Wednesday, May 08, 2002

The Dangers of Blogging

Mark Shea posted today an emotional tirade upon hearing news that a priest in MN is a suspect in the murder of two girls in the 70s. I certainly understand his emotions and desire to see the clergy rid itself of wrongdoers.

Speaking more generally (as Mark has already acknowledged he had the stove turned up too high on that one), what I don't understand is why so many bloggers feel the need (or that they have the right) to share every rant or frustration with everyone else on the globe. I understand and take no issue with those who speak out about known wrongs and known facts. It can be healthy and sometimes is desparately needed. But I am afraid far too many bloggers in fact tend to spread unsubstantiated allegations and rumors. At the very least, a number are guilty of making sweeping generalizations and cynical innuendos.

I don't understand the lack of restraint or prudence. (Set aside the murder allegation for a moment -- the article indicates that the sole reason the priest is a suspect is based on allegations of abuse. Let the investigators do their work to see if there is more reason for that priest to be a suspect.) We need to remind ourselves that it is sinful to steal someone's good name. Making biting comments about the clergy and insinuating that those of us not in the know would be shocked by what "happens behind closed doors", "if we only knew", may make you feel better, but it isn't helpful. Anyone who is being honest will admit that they don't know the scope or precise nature of the bishops' negligence or wrongdoing with respect to the scandal. Frankly, I wonder if some of you unconsciously are dreaming of a "pure" clergy. Well, things are going to change because of the scandal, but we aren't going to see the elimination of the possibility that a priest might commit a crime in the future or that a bishop may fail to carry out his duties as shepherd.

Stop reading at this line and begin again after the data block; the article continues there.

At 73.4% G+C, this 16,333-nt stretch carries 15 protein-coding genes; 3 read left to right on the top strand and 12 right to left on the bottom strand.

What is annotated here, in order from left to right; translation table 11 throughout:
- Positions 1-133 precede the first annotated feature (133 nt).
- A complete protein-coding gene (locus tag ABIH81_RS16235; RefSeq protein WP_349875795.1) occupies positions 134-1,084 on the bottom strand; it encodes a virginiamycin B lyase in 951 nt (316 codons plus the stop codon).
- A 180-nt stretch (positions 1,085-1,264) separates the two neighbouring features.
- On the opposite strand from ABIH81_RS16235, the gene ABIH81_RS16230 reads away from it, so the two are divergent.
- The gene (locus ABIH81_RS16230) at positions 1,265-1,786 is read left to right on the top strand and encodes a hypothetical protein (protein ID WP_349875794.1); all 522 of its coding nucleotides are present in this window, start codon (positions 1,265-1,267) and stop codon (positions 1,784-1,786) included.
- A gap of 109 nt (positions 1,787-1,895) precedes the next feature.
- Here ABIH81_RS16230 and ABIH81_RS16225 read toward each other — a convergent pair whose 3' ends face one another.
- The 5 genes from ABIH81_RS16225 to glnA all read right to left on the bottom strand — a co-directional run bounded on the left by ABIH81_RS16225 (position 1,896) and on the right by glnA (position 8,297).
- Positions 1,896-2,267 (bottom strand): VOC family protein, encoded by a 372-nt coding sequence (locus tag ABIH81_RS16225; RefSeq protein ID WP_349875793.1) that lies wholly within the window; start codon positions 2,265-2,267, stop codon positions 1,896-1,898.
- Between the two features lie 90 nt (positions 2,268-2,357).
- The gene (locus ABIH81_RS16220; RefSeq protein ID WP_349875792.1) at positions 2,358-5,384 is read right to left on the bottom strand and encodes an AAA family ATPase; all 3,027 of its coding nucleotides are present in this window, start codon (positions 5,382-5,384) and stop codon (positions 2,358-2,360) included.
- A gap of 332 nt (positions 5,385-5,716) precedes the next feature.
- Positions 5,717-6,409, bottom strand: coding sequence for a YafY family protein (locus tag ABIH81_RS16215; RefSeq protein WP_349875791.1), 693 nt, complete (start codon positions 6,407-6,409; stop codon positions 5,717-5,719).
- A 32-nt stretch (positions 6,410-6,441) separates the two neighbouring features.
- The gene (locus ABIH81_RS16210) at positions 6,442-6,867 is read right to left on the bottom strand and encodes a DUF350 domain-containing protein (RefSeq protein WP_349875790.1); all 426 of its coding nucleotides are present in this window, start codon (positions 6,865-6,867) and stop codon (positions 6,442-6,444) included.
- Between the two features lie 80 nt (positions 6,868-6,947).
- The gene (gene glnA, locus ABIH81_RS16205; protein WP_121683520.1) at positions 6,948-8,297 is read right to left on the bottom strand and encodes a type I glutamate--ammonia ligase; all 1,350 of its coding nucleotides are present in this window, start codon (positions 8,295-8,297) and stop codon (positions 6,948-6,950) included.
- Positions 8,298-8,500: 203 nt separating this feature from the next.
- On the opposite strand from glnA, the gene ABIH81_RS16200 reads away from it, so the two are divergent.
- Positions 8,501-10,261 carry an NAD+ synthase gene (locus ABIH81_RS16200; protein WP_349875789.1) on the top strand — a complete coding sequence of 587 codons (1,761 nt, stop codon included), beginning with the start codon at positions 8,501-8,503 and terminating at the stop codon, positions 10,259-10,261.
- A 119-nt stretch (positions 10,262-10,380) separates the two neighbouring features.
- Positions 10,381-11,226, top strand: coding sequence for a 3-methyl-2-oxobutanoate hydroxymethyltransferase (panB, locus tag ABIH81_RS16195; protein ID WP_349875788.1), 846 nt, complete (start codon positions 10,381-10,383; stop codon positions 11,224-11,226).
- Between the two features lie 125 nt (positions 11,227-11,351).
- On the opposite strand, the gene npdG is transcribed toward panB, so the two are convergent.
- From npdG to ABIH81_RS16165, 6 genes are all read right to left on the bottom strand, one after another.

I think too many bloggers take comfort in the fact that they are commenting on published news stories. In my book, if you read the story and don't think the person who wrote it did his homework and checked out the facts, then you need to do that homework before you give the story legs by publishing your commentary on it. Personally, I'm just waiting for the day when some blogger crosses the line and originates the report of some unsubstantiated allegation against someone and gets slapped with a libel lawsuit. Just because you write for your own blog and not the New York Times doesn't mean you are exempt.

Besides, does anyone believe that the solution to this scandal or the restoration of the Church is going to be an overnight event? I suspect those who let emotion be their driving force simply are going to get burned out and become bitter. It will be left to the rest of us to see things through.

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